Public polling has been on the side of physician-assisted suicide for years. Gallup has tracked the issue almost yearly from 1996 through 2015. They’ve used different verbiage to ask the question, referring to it as both “suicide” and “end the patient’s life by some painless means.”
The polling never dipped below 50 percent, even when Gallup referred to it as “suicide.” Support matched an all-time high in 2015 with 68 percent of respondents in favor.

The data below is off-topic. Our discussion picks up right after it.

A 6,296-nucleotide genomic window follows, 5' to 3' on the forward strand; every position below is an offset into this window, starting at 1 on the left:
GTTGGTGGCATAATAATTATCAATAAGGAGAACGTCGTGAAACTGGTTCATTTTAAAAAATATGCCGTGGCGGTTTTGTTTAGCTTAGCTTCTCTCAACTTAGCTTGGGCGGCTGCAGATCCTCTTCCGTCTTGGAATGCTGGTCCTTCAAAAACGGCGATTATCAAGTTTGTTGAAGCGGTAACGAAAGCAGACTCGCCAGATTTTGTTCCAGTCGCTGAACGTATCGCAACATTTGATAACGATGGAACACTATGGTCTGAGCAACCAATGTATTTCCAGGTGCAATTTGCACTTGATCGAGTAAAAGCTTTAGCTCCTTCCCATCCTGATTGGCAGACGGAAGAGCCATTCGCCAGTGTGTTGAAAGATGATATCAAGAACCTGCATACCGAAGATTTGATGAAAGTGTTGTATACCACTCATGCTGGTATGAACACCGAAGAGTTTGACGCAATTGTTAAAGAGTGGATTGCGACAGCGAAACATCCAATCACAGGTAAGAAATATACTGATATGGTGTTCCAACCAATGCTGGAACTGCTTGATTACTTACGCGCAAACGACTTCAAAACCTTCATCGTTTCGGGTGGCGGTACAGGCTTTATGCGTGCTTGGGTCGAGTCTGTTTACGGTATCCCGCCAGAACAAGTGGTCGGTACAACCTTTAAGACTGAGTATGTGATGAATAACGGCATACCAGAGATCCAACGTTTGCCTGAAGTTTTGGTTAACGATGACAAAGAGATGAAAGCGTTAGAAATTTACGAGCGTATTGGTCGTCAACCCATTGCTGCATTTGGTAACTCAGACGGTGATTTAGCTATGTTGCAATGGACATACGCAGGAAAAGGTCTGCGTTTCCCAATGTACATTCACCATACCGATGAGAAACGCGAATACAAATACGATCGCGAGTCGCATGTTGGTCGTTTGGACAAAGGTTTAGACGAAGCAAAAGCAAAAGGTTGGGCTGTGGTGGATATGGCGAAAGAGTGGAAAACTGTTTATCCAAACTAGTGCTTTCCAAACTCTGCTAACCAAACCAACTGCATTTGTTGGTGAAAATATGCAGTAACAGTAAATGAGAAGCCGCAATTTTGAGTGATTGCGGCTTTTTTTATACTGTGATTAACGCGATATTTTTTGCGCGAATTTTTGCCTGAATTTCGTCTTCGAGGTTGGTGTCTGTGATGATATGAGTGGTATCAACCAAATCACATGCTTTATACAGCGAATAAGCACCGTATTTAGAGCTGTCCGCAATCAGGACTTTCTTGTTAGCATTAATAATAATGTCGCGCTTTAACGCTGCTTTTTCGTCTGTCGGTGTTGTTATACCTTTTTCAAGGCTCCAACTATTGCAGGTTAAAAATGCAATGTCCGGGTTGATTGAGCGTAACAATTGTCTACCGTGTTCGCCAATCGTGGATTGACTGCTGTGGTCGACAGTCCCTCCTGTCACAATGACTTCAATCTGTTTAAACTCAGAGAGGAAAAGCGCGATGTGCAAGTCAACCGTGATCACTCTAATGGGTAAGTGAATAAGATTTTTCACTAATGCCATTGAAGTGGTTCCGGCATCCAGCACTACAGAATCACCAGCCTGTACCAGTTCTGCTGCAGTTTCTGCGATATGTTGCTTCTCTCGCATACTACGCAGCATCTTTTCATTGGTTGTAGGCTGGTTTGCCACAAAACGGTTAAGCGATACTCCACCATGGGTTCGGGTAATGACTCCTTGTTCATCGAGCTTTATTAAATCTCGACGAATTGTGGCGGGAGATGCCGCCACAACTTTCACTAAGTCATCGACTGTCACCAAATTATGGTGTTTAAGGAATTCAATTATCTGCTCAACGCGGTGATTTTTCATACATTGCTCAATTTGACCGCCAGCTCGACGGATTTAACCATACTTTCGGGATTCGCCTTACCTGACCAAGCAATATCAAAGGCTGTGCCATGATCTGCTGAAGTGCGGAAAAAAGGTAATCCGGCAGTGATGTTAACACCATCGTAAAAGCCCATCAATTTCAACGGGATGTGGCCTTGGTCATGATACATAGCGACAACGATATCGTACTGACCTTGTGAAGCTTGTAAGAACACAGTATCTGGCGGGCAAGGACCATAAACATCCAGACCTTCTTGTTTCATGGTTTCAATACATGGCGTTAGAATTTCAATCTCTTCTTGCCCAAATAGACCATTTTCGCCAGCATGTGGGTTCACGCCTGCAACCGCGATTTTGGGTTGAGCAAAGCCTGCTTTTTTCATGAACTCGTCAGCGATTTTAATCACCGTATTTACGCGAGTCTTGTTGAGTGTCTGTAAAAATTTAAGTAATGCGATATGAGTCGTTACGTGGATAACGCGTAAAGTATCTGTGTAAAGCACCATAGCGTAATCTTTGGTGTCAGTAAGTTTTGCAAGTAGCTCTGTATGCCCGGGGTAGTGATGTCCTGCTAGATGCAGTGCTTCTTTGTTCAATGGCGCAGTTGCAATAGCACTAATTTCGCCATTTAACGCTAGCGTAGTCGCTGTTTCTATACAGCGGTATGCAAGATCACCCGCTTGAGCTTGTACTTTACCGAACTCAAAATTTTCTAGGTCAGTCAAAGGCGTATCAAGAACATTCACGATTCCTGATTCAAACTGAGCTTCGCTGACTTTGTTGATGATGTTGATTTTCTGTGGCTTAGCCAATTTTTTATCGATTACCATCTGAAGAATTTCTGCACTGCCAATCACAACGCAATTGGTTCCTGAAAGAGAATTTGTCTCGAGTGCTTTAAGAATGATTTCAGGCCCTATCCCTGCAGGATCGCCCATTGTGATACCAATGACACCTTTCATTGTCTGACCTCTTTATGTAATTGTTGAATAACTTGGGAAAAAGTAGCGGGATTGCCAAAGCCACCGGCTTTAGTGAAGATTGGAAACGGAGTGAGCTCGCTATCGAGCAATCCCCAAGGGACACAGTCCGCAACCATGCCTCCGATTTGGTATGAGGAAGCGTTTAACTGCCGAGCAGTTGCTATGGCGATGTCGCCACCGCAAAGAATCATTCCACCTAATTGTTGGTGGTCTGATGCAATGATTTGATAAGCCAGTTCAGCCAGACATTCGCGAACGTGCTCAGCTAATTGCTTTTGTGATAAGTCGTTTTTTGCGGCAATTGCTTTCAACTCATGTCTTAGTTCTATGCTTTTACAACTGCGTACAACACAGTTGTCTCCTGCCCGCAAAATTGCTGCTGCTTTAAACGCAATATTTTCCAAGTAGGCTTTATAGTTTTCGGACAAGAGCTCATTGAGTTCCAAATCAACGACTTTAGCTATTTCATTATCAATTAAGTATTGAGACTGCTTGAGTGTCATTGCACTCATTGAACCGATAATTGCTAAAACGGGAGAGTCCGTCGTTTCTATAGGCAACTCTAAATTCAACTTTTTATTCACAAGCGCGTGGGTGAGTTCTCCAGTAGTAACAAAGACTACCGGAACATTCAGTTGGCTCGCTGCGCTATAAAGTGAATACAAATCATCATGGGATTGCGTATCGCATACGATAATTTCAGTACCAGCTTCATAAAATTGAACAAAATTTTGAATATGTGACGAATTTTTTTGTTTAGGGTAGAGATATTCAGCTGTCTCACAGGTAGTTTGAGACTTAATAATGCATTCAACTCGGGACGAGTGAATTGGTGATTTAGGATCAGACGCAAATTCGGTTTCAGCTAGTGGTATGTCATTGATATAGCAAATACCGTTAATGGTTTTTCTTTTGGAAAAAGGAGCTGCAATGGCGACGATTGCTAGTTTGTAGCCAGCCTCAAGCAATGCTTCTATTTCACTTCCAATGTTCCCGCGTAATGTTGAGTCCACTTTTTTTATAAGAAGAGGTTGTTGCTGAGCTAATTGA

That support hasn’t assuaged everyone. State Sen. Joe Hardy, a Republican from Boulder City and a physician, said he was concerned on multiple fronts: faith, morality and hang-ups about possible coercion from relatives of the sick individual.
“The concept of there is no coercion I think is misunderstood,” Hardy said. “There is an implied coercion if it is not overt.”